ANZFLUX was a focused study of the anomalously thin ice and high heat fluxes in the eastern Weddell Sea conducted from two ice camps deployed from the ice breaker N. B. Palmer in July and August 1994. Timeseries of microstructure profiles, velocity and Reynolds stress profiles measured by a 5 beam Broadband Acoustic Doppler Profiler, and in situ measurements have been used to measure heat fluxes and determine the physical processes contributing to the very high vertical momentum and heat fluxes in the region.
Very strong wind-forced ice motions from the frequent storm systems generated turbulent friction velocities exceeding 2cms-1, providing sufficient turbulent kinetic energy to entrain heat fluxes of up to 400 Wm-2 across the deep ocean mixed layer. The typically 120m deep mixed layer depth changed rapidly as the ice (and our observing systems) were moved over eddy features which shallowed the pycnocline to as shallow as 60m depth, greatly enhancing the turbulent coupling between the surface and the warm underlying water within the weakly salt stratified pycnocline.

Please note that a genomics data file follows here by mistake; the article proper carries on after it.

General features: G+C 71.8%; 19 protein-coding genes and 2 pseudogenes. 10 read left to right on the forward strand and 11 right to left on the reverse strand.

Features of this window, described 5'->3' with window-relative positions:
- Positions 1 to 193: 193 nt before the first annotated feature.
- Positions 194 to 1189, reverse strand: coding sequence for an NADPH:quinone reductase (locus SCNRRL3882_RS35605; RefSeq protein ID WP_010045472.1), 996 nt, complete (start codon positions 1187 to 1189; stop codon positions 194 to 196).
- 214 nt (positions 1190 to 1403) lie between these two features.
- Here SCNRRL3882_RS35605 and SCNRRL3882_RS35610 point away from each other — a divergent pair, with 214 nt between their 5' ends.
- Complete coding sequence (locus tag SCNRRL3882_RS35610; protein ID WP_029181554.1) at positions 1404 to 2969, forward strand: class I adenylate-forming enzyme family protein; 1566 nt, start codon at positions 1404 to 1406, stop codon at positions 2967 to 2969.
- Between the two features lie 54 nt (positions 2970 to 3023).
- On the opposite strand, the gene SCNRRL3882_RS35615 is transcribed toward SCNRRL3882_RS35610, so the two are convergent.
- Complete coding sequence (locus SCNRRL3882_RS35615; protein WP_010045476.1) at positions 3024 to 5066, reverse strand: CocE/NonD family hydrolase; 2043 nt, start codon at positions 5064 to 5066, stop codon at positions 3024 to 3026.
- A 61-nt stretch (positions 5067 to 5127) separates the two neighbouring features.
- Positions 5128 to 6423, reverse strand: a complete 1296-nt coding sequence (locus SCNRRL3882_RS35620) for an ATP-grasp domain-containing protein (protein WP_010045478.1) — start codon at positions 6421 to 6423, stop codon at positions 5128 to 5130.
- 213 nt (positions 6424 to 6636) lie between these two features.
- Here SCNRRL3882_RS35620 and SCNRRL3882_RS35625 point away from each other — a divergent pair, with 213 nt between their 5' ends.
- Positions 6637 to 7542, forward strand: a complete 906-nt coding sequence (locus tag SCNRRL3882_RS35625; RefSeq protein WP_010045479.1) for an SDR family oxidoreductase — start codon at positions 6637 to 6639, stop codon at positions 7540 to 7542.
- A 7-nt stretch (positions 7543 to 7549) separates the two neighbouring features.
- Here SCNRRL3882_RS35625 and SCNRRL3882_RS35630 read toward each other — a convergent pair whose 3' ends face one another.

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McPhee, M, S. Ackley, P. Guest, B. Huber, D. Martinson, J. Morison, R. Muench, L. Padman, T. Stanton., 1996. The Antarctic Zone Flux Experiment. Bulletin of American Meteorological Society, 77, 1221-1232.
Stanton, T. P., 1995b. Mixed Layer Structure and Turbulent Fluxes in the Eastern Weddell Sea During the ANZFLUX Experiment. Antarctic Journal of the United States.
Stanton, T. P., L. Padman, and R. A. Robertson, 1996. Heat Fluxes Through the Permanent Pycnocline in the Eastern Weddell Sea. Submitted to J. Geophys. Res.